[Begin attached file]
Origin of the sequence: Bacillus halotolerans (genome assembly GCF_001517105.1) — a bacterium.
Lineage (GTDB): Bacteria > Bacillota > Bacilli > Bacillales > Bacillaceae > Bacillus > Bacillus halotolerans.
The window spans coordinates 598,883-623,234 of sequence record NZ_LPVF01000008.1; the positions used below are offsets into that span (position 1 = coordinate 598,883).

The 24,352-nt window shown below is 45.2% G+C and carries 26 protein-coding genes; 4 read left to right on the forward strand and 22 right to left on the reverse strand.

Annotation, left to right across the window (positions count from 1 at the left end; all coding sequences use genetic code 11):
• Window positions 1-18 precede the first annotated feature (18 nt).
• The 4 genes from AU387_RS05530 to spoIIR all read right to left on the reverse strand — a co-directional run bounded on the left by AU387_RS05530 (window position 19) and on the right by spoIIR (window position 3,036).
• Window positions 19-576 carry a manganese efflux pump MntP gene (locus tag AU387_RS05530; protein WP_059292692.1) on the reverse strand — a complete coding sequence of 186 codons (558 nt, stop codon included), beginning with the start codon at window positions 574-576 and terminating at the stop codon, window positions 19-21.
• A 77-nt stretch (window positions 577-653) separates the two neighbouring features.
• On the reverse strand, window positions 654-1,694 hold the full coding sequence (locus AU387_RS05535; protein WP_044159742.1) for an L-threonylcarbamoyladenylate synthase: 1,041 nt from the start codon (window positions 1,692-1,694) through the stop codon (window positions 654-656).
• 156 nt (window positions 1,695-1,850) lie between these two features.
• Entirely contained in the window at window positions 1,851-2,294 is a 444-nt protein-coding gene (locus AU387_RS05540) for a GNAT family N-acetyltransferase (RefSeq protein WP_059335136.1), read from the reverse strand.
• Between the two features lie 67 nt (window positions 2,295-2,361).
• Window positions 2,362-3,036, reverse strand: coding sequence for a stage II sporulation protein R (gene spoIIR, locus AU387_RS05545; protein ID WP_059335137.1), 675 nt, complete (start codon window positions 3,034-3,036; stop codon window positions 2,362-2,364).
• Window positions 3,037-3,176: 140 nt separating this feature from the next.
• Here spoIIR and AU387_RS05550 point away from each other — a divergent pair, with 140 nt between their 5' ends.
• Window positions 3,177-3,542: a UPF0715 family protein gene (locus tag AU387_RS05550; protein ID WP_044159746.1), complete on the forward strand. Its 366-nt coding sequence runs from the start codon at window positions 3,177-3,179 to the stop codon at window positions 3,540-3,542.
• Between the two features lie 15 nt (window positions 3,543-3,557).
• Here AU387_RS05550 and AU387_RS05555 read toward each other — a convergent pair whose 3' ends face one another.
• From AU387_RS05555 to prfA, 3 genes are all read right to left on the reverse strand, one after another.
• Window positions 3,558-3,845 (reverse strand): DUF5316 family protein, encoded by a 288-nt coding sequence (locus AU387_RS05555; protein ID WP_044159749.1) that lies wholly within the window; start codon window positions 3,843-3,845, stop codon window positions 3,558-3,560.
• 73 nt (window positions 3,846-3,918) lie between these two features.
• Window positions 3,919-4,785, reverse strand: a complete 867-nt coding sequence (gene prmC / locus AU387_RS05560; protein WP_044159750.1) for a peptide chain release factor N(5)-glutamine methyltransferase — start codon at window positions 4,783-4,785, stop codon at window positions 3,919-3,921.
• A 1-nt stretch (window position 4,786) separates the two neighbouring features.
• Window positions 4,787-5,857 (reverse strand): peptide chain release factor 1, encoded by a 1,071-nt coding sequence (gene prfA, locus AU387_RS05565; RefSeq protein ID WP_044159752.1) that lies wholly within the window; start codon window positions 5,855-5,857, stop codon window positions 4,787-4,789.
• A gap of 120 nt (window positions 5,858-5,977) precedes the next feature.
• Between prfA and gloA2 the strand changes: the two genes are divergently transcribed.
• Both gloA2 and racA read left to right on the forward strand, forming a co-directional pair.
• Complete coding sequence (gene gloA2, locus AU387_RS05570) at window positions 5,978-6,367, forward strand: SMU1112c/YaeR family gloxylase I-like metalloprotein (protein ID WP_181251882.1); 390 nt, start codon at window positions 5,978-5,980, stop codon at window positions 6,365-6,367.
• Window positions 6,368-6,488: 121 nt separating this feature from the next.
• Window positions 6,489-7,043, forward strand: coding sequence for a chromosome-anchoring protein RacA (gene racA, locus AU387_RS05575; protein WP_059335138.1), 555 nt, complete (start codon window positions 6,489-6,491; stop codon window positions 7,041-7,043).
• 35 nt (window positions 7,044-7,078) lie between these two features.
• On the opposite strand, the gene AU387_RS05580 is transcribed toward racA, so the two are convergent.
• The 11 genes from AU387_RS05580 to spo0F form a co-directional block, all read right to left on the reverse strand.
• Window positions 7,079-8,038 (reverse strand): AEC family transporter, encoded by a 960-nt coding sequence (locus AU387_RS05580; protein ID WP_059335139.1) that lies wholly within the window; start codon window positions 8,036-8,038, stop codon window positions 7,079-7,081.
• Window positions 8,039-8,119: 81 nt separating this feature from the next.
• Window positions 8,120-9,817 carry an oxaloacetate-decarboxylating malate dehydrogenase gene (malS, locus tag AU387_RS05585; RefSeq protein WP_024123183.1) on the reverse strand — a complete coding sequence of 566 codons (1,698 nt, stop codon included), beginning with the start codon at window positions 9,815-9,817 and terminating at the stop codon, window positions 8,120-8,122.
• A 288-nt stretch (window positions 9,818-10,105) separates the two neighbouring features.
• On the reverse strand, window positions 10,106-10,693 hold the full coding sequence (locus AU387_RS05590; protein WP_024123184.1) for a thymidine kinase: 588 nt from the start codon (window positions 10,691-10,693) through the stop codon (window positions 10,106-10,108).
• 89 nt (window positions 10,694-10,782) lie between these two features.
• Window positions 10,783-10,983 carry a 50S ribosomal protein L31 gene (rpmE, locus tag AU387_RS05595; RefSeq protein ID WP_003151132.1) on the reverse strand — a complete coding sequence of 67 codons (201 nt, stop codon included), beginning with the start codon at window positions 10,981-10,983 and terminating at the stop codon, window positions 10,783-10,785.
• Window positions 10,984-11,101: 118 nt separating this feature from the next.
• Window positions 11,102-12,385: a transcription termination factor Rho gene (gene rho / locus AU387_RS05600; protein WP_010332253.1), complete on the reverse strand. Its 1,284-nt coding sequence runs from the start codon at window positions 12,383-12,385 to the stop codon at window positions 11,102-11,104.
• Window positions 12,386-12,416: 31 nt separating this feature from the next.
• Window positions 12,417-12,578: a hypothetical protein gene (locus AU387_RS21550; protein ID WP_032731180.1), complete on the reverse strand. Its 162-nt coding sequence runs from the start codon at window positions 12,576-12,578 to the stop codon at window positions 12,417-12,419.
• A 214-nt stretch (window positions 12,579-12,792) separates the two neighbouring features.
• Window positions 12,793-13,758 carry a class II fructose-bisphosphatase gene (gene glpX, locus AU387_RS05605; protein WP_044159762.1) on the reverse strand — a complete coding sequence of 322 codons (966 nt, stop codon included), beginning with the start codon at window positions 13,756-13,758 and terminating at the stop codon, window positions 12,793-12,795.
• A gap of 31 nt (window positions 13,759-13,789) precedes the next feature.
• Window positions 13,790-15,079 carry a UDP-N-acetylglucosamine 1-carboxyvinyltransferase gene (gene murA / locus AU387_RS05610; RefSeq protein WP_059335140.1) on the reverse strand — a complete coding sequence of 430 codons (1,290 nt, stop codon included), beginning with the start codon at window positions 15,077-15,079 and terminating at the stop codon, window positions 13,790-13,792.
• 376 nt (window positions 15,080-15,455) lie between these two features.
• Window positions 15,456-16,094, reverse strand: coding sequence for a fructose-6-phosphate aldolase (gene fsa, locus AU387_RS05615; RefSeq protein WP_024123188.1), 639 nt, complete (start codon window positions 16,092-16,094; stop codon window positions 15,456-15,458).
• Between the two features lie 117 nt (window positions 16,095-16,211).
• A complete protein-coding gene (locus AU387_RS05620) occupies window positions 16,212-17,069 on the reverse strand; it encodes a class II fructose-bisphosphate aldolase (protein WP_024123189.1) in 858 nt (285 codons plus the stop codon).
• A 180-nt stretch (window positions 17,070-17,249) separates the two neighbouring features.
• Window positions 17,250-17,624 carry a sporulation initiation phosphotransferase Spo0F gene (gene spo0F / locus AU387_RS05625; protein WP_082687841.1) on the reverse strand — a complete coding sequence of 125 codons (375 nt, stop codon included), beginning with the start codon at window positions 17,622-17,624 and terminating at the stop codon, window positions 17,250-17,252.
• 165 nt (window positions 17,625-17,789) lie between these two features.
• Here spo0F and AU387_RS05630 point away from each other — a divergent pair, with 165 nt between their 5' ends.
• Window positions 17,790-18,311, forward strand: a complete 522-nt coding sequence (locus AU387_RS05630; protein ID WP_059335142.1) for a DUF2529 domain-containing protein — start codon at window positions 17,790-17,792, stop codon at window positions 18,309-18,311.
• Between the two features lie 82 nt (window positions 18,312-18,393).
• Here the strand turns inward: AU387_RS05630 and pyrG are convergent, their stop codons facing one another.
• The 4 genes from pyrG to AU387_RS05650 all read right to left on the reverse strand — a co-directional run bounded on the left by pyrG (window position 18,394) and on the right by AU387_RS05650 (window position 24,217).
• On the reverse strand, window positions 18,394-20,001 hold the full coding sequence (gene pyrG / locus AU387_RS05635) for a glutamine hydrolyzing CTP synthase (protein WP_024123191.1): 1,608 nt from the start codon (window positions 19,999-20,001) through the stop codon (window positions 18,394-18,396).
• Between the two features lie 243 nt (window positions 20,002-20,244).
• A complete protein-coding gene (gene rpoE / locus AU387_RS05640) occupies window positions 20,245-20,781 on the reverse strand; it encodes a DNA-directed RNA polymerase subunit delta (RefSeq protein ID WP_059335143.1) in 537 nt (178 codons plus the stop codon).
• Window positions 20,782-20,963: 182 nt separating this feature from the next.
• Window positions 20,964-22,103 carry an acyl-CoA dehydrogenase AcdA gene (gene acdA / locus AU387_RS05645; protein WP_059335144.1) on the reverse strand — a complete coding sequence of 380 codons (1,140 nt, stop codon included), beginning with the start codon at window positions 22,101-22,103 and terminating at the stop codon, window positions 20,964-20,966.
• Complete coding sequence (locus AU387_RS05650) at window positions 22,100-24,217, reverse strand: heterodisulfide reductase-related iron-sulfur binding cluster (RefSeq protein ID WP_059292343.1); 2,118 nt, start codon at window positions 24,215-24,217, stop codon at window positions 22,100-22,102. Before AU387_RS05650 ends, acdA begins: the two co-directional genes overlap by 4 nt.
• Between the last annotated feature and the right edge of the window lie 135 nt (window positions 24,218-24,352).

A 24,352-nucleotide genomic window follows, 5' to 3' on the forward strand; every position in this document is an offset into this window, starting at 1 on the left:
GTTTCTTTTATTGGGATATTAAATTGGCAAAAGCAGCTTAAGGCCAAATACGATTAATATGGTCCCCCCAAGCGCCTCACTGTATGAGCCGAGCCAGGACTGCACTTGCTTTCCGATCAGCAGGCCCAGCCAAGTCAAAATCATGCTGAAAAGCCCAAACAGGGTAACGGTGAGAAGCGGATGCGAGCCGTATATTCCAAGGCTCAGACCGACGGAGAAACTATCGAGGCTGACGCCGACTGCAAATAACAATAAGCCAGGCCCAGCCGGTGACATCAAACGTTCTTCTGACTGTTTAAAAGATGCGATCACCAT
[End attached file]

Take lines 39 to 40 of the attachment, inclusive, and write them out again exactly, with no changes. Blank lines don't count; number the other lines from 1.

• On the reverse strand, window positions 10,106-10,693 hold the full coding sequence (locus AU387_RS05590; protein WP_024123184.1) for a thymidine kinase: 588 nt from the start codon (window positions 10,691-10,693) through the stop codon (window positions 10,106-10,108).
• 89 nt (window positions 10,694-10,782) lie between these two features.